AUGUSTA — Gov. Paul LePage late Wednesday night vetoed a comprehensive energy bill, but the House a few minutes later overrode the veto by a vote of 121-11 after only short discussion.

The Senate is expected to take up its override vote June 26.

Among other things, the bill expands New England’s natural gas infrastructure, boosts funding for energy efficiency, directly lowers businesses’ electricity costs and makes it more affordable for residents to abandon oil heat.

The bill passed the Senate 28-7 and the House 131-7 earlier this month. Both tallies would meet the threshold to override a LePage veto if all lawmakers stick to their original votes.

Lawmakers on the Legislature’s Energy Committee over the past few months assembled elements from more than 12 pieces of legislation into a comprehensive energy bill that contained elements favored by Republicans and Democrats. Some of the elements originated in legislation proposed by LePage.

Sen. John Cleveland, D-Auburn, the Senate chairman of the Energy Committee and one of the bill’s chief sponsors, called the veto “catastrophic,” coming in the final minutes before the measure would have become law without LePage’s signature.

The veto also came as lawmakers were barrelling toward adjournment for the current legislative session. They will return next week to finish their work, including veto override votes.

House and Senate lawmakers who had worked on the energy measure began an impromptu and near-immediate meeting on the Senate floor just after the veto message was received in the Legislature.

“It’s never over until it’s over,” said Rep. Barry Hobbins, D- Scarborough, the House chairman of the Energy Committee and another sponsor of the bill. “We will just keep working it and trying to get it through.”

Lobbyists who had been working on the bill for clients, including Maine’s paper industry, offered their thanks to the lawmakers involved in the process.

Rep. Ken Fredette, R-Newport, the chief GOP sponsor of the bill and the House minority leader, called the legislation “the most significant energy bill in a half-century to be passed by the Maine Legislature.”

LePage objected throughout the process to parts of the legislation, including a provision that would allow the Maine Public Utilities Commission, rather than the Legislature, to set the systems benefit charge that’s added to nearly all electric bills to fund conservation and efficiency programs.

He pushed lawmakers to add provisions, including a slate of changes to Maine’s Wind Energy Act that would erase the state’s wind energy generation goals from state law.

In the end, LePage said he wouldn’t support the measure unless lawmakers passed legislation that would have required the PUC to reopen its review process for offshore wind energy projects and to consider an offshore wind energy pilot project developed at the University of Maine for support from electric ratepayers.

LePage has strongly opposed a PUC decision made earlier this year that awards ratepayer support to Statoil North America, a Norwegian company, for a pilot offshore wind energy project in which the company would moor four floating turbines in federal waters off the Maine coast.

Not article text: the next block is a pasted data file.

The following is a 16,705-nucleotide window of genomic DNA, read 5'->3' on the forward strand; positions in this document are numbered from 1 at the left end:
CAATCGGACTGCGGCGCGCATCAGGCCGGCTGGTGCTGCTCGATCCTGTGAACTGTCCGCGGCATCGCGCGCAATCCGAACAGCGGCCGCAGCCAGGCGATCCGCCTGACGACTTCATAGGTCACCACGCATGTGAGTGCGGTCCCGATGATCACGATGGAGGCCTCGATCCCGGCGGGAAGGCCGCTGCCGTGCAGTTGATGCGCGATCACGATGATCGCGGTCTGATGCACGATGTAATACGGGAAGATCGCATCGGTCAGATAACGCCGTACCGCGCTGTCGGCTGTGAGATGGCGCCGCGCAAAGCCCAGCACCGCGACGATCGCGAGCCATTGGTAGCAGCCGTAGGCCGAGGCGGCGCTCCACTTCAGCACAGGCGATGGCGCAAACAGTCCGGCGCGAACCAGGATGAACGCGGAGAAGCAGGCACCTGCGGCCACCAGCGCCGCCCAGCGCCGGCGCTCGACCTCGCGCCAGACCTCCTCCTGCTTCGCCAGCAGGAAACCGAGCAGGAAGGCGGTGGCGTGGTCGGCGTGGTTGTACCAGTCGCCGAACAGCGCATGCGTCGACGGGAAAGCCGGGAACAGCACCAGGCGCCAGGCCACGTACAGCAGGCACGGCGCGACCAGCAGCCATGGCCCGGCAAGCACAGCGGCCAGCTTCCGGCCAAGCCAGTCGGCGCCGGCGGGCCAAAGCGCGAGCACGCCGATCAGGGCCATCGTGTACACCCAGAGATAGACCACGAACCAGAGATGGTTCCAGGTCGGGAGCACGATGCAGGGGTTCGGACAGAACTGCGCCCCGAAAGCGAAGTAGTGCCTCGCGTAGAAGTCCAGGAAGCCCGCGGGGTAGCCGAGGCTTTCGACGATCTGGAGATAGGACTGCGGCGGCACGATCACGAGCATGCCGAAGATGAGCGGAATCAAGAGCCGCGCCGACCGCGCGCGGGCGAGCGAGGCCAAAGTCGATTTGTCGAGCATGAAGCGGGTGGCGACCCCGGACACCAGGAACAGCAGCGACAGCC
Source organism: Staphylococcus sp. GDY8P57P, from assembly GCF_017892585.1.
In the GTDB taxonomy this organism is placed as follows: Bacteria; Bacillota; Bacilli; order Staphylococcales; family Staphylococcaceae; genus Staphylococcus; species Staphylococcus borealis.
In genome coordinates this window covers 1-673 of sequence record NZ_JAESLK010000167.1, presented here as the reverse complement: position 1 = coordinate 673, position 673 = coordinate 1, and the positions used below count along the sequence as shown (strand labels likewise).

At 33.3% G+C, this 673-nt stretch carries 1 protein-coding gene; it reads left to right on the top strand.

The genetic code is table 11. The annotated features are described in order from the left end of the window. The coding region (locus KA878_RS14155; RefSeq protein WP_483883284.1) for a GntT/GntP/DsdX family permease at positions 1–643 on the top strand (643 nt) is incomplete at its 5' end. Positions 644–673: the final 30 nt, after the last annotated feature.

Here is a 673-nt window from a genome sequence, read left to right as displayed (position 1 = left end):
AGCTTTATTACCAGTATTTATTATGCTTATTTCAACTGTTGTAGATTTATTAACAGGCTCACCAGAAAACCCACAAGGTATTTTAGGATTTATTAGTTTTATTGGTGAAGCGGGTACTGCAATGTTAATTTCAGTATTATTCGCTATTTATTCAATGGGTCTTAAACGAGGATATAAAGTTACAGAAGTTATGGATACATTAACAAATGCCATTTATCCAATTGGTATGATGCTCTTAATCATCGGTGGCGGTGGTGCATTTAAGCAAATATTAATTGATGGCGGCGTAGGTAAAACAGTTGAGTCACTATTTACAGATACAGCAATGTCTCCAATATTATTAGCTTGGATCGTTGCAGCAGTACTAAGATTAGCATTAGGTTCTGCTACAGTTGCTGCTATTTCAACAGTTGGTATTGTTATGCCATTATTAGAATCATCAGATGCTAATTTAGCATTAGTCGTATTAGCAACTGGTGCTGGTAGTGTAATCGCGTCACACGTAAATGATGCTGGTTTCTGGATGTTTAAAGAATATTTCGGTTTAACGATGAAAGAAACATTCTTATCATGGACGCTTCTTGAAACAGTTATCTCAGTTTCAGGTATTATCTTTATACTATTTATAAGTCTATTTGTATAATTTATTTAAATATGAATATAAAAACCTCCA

Lawmakers who were instrumental in assembling the bill worked into the night Wednesday trying to develop language the governor found acceptable. Evidently, LePage wasn’t satisfied.

“I gave my word that if that one additional provision was included, I would let this bill go into law without my signature,” LePage wrote in his veto message. “There are many things we can disagree on, but we should all agree that our flagship university deserves the opportunity to compete on a level playing field.”

As the energy bill is currently written, it allows the PUC to consider the University of Maine for ratepayer support if the Statoil project doesn’t secure necessary federal financing, if the company opts out of its Maine project or if the company doesn’t meet construction deadlines. The bill language specifically allows the University of Maine project to be considered for ratepayer support.

If the Senate also votes to override LePage’s veto, it would be the first time this legislative session that a LePage veto was overridden.

Although the governor vetoed the legislation, he is still keenly interested in parts of it, including a section that aims to spur pipeline construction in New England by allowing the state to buy up to $75 million in new pipeline capacity.

LePage recently met with representatives from Kinder Morgan, a major pipeline developer planning a pipeline expansion in northern Massachusetts, to discuss a potential investment by Maine ratepayers in the new pipeline.

Cleveland said early Thursday there was some question of whether the Senate could produce the votes to override the veto.

Cleveland said that while the measure was being held up by issues regarding the University of Maine and offshore wind development, the natural gas components of the bill were important to more than 10,000 Maine workers in the paper industry who would benefit from less costly electricity from the expanded use of natural gas in Maine.

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